Student Witnesses the Liveliness and Boldness of the Los Cacaos Community

Kyle Walsh is a student enrolled in the Electronics Engineering Technology program at Niagara College. He had participated in an international field study experience In Dominican Republic.  Read some of the excerpts from his reflection to see how his experience abroad has helped him become “World Ready”! 

Kyle Walsh

In October of 2016 I had the privilege of visiting the Dominican Republic, spending time in both the capital, Santo Domingo, and the small village of Los Cacaos located about two hours away. My time spent in the Dominican provided me with memories that will last a lifetime. Even as I write this reflection three weeks after returning, I can still feel the intensity of the experience continuing to impact me as a person and shape my understanding of the world.


I had travelled only once before, visiting Europe and traveling through Scandinavia for two weeks in the summer of 2015. It was a wonderful experience, but Scandinavia is a part of the world that is arguably even wealthier and better off than Canada. Visiting the Dominican was very different because it’s undoubtedly much poorer than Scandinavia and what I’m accustomed to back home in Canada. In the Dominican, the government is more corrupt, regulations are less stringent, and the social welfare safety net we enjoy in Canada is absent. But at the same time, their society works. People get by despite these omissions. Roads are built, businesses operate, people eat and have families, and life goes on.

I can’t help but point out, however, that there is a liveliness and boldness to the people there that seems lacking in Canada. Perhaps the lack of security or socialised medicine that we enjoy in Canada makes the population less risk averse and more likely to embrace life as it comes. Like the motorcyclists weaving dangerously in between vehicles on the freeway, or the children climbing a tree on a cliff’s edge to collect its fruit, the Dominicans take risks every day that would land a Canadian in prison! In Los Cacaos, the locals were very social and cheerful, often blasting music and racing around on their motorcycles, seemingly full of life and enthusiasm. The children would run up to us and excitedly ask for a footrace in Spanish. The poverty and the lax regulations in the Dominican were as much a culture shock to me as was the spirit and energy of the locals. Some might think that the Dominicans must be despondent and heartbroken because they lack the wealth and prosperity that we so often praise and desire back home – but this could not be further from the truth.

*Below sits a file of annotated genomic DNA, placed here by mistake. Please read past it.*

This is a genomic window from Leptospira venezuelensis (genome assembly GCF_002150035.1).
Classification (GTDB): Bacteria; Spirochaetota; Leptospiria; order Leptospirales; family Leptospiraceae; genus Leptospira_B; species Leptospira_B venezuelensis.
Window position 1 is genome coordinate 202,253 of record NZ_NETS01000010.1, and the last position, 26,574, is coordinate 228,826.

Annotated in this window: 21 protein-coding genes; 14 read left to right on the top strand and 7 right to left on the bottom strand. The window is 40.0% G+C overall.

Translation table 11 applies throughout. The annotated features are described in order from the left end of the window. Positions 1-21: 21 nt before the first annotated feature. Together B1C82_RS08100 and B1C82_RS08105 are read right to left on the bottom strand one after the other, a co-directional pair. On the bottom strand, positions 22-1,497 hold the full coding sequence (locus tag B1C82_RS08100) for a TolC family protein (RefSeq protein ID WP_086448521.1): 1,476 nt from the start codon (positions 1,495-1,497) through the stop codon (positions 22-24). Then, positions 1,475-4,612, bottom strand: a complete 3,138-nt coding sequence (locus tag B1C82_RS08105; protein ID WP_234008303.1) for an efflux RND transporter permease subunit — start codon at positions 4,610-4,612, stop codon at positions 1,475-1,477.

These observations, and my experiences in the Dominican, have made me more world ready because they revealed how different cultures, much like people, possess both good and bad qualities. I have learned to suspend judgment of other cultures and to recognize that the good and the bad are often opposite sides of the same coin. For example, with all our wealth and security here in Canada, have we not lost something in the process of securing all this abundance for ourselves? In gaining security, have we lost some of our capacity for tolerating risk? I can’t say for sure, but it is something that I think about often.

While I originally felt culture shock in the Dominican, returning to Canada I experienced it again.

Maybe our children are too protected from the bumps and scrapes that life is sure to bring? Maybe we’re too insulated from our communities because of our technology? While I originally had criticisms of the Dominican, returning home I found myself critical of Canada in ways I would not have expected. The greatest benefit of my travels was to be able detach from any one cultural perspective and to see the flaws and the strengths of all cultures. I am learning not to be biased towards other societies because of my own ingrained cultural perspective. I am learning to be not just a citizen of Canada, but a citizen of the world.